Black African women almost twice as likely to be diagnosed with late stage breast cancer compared to white women

Cancer Research UK

Black African women are nearly twice as likely to be diagnosed with late stage breast cancer as white women in England according to new analysis* from Cancer Research UK and Public Health England released.

While there are still gaps, this information provides a useful insight into which ethnic groups are more likely to be diagnosed with late stage cancer - Dr Jodie Moffat

Twenty five per cent of Black African women and 22 per cent of Black Caribbean women diagnosed with breast cancer are picked up at stage three and four.

This compares to thirteen per cent of white British women.

This is the first time data on more specific ethnic groups and their stage at diagnosis from across England has been routinely released, helping to build a clearer picture of who is diagnosed at an early or late stage.

Ethnicity and stage at diagnosis was collected for women diagnosed with breast cancer in England in 2012 and 2013**.

Dr Jodie Moffat, Cancer Research UK’s head of early diagnosis, said: “Information about the stage when cancers are diagnosed in the UK has greatly improved in recent years, and it’s vital the data continues to be collected and analysed. While there are still gaps, this information provides a useful insight into which ethnic groups are more likely to be diagnosed with late stage cancer. It’s difficult to know exactly what would be behind any differences, but there are likely to be a range of reasons, including possible differences in tumour biology, awareness of symptoms, barriers to seeking help, attitudes to cancer and breast screening attendance.  

Dr Jem Rashbass, PHE Cancer Lead, said: “This analysis will help improve awareness and target treatments. It also shows how vital it is that we collect data is on every person with cancer England, as findings like these are only possible due to the world leading cancer data we have in this country.

"It is hugely important to catch all cancers, but particularly breast cancer, early. Lumps are not the only sign and women should tell their GP if they notice any changes to their breasts such as nipple discharge or changes to the skin of the breast. Breast screening is offered to women aged 50-70 and can help detect cancer earlier and improve survival.”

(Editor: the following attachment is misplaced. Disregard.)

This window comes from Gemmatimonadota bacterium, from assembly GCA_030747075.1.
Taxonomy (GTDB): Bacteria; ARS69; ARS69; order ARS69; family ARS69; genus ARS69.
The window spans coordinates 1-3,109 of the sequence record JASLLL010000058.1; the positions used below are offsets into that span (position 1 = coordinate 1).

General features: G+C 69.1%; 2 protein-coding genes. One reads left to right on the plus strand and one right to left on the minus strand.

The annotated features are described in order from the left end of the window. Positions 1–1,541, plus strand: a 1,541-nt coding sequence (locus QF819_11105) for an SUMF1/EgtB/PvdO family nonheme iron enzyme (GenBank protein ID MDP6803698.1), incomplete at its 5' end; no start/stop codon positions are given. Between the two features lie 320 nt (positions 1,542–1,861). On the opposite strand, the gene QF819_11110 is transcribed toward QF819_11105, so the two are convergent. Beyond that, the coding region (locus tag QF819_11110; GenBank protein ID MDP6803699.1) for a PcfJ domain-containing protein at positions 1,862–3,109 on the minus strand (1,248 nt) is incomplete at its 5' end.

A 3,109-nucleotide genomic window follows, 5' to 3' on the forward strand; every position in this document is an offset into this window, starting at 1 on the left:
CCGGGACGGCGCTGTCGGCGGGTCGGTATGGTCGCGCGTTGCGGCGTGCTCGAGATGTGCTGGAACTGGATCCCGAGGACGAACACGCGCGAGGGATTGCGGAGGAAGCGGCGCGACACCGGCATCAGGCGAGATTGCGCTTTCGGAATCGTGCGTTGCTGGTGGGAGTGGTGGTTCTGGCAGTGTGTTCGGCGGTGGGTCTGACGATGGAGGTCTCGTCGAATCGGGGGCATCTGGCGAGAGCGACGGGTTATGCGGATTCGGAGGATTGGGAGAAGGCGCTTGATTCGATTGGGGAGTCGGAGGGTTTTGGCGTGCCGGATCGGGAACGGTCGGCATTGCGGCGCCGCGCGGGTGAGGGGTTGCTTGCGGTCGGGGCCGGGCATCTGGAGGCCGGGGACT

Dr Julie Sharp, Cancer Research UK’s head of health information, said: “Reducing late stage diagnosis of cancer is a key part of our work to achieve better results for patients, and we want to be sure that any activity is reaching those most in need. Because of the data gaps, we’ll need further work to know how accurate the picture is that these results paint. But we are clear that finding cancer at an earlier stage can make a real difference as it means treatment is more likely to be successful. If you notice something that isn’t normal for you, or you’ve a symptom that’s not gone away or has got worse, getting it checked out promptly could save your life.”

ENDS

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References

http://www.ncin.org.uk/view?rid=3285 or contact the press office to receive a PDF of the data report.

Notes to Editor

** Ethnicity and stage at diagnosis was also analysed for lung, bowel and prostate cancer.

Among bowel cancer patients, Black Caribbean’s had one of the highest proportions of late stage diagnosis (54 per cent). One of the lowest proportions was in White British (48 per cent).

For lung cancer patients, Pakistanis had one of the highest proportions of late stage diagnoses - 75 per cent. Some of the lowest proportions were in Indians with 61 per cent diagnosed at a late stage.

White British men were more likely to be diagnosed with late stage prostate cancer (33 per cent), compared to Black Caribbean men – 29 per cent.

  • There are between 7 (bowel cancer) and 21 (prostate cancer) per cent of cases with an unknown stage at diagnosis across cancer types and ethnicity. This incompleteness in stage at diagnosis data could have an impact on the associations reported above.
  • There are also differences between the number of cases diagnosed across the different ethnic groups included in the analysis, with a particularly small number of cases included for some of the more minor ethnic groups. This means that there is more statistical uncertainty around the results for these smaller ethnic groups (the estimates for the proportion of cases diagnosed early or late have wide confidence intervals).